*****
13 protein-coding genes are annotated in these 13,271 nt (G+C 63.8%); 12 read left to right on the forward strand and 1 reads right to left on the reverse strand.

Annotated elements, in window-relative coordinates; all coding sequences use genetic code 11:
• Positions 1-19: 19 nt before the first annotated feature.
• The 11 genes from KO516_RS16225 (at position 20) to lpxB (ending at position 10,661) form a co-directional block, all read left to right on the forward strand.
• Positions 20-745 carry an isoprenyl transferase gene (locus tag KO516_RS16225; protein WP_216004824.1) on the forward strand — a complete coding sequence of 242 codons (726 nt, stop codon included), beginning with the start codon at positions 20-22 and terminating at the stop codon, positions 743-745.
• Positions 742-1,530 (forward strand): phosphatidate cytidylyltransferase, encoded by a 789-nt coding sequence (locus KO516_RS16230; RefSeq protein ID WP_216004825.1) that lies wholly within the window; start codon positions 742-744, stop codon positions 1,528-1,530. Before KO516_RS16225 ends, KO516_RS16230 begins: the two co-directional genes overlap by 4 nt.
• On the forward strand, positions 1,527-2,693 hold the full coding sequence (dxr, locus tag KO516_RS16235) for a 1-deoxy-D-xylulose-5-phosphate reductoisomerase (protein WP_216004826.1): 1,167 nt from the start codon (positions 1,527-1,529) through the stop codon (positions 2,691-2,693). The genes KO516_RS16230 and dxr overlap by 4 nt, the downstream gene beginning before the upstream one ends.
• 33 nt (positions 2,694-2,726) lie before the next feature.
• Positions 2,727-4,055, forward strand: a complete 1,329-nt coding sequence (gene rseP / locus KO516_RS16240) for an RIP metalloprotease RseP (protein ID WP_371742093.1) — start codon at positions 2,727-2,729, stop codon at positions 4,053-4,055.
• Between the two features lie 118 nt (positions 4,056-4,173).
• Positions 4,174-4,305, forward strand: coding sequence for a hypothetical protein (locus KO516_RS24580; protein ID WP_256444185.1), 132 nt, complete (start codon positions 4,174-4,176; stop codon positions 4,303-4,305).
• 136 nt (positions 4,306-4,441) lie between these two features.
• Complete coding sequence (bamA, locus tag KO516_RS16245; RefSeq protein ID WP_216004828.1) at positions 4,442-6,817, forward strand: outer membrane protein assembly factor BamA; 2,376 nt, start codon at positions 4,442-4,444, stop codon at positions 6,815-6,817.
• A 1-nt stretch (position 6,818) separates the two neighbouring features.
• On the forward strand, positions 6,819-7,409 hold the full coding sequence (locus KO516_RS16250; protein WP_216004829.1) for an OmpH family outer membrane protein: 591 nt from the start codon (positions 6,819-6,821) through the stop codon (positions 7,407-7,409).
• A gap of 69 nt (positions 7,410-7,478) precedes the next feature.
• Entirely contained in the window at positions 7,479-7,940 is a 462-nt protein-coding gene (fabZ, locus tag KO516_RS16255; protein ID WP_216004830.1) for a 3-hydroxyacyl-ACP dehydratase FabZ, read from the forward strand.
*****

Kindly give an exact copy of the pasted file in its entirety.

13 protein-coding genes are annotated in these 13,271 nt (G+C 63.8%); 12 read left to right on the forward strand and 1 reads right to left on the reverse strand.

Annotated elements, in window-relative coordinates; all coding sequences use genetic code 11:
• Positions 1-19: 19 nt before the first annotated feature.
• The 11 genes from KO516_RS16225 (at position 20) to lpxB (ending at position 10,661) form a co-directional block, all read left to right on the forward strand.
• Positions 20-745 carry an isoprenyl transferase gene (locus tag KO516_RS16225; protein WP_216004824.1) on the forward strand — a complete coding sequence of 242 codons (726 nt, stop codon included), beginning with the start codon at positions 20-22 and terminating at the stop codon, positions 743-745.
• Positions 742-1,530 (forward strand): phosphatidate cytidylyltransferase, encoded by a 789-nt coding sequence (locus KO516_RS16230; RefSeq protein ID WP_216004825.1) that lies wholly within the window; start codon positions 742-744, stop codon positions 1,528-1,530. Before KO516_RS16225 ends, KO516_RS16230 begins: the two co-directional genes overlap by 4 nt.
• On the forward strand, positions 1,527-2,693 hold the full coding sequence (dxr, locus tag KO516_RS16235) for a 1-deoxy-D-xylulose-5-phosphate reductoisomerase (protein WP_216004826.1): 1,167 nt from the start codon (positions 1,527-1,529) through the stop codon (positions 2,691-2,693). The genes KO516_RS16230 and dxr overlap by 4 nt, the downstream gene beginning before the upstream one ends.
• 33 nt (positions 2,694-2,726) lie before the next feature.
• Positions 2,727-4,055, forward strand: a complete 1,329-nt coding sequence (gene rseP / locus KO516_RS16240) for an RIP metalloprotease RseP (protein ID WP_371742093.1) — start codon at positions 2,727-2,729, stop codon at positions 4,053-4,055.
• Between the two features lie 118 nt (positions 4,056-4,173).
• Positions 4,174-4,305, forward strand: coding sequence for a hypothetical protein (locus KO516_RS24580; protein ID WP_256444185.1), 132 nt, complete (start codon positions 4,174-4,176; stop codon positions 4,303-4,305).
• 136 nt (positions 4,306-4,441) lie between these two features.
• Complete coding sequence (bamA, locus tag KO516_RS16245; RefSeq protein ID WP_216004828.1) at positions 4,442-6,817, forward strand: outer membrane protein assembly factor BamA; 2,376 nt, start codon at positions 4,442-4,444, stop codon at positions 6,815-6,817.
• A 1-nt stretch (position 6,818) separates the two neighbouring features.
• On the forward strand, positions 6,819-7,409 hold the full coding sequence (locus KO516_RS16250; protein WP_216004829.1) for an OmpH family outer membrane protein: 591 nt from the start codon (positions 6,819-6,821) through the stop codon (positions 7,407-7,409).
• A gap of 69 nt (positions 7,410-7,478) precedes the next feature.
• Entirely contained in the window at positions 7,479-7,940 is a 462-nt protein-coding gene (fabZ, locus tag KO516_RS16255; protein ID WP_216004830.1) for a 3-hydroxyacyl-ACP dehydratase FabZ, read from the forward strand.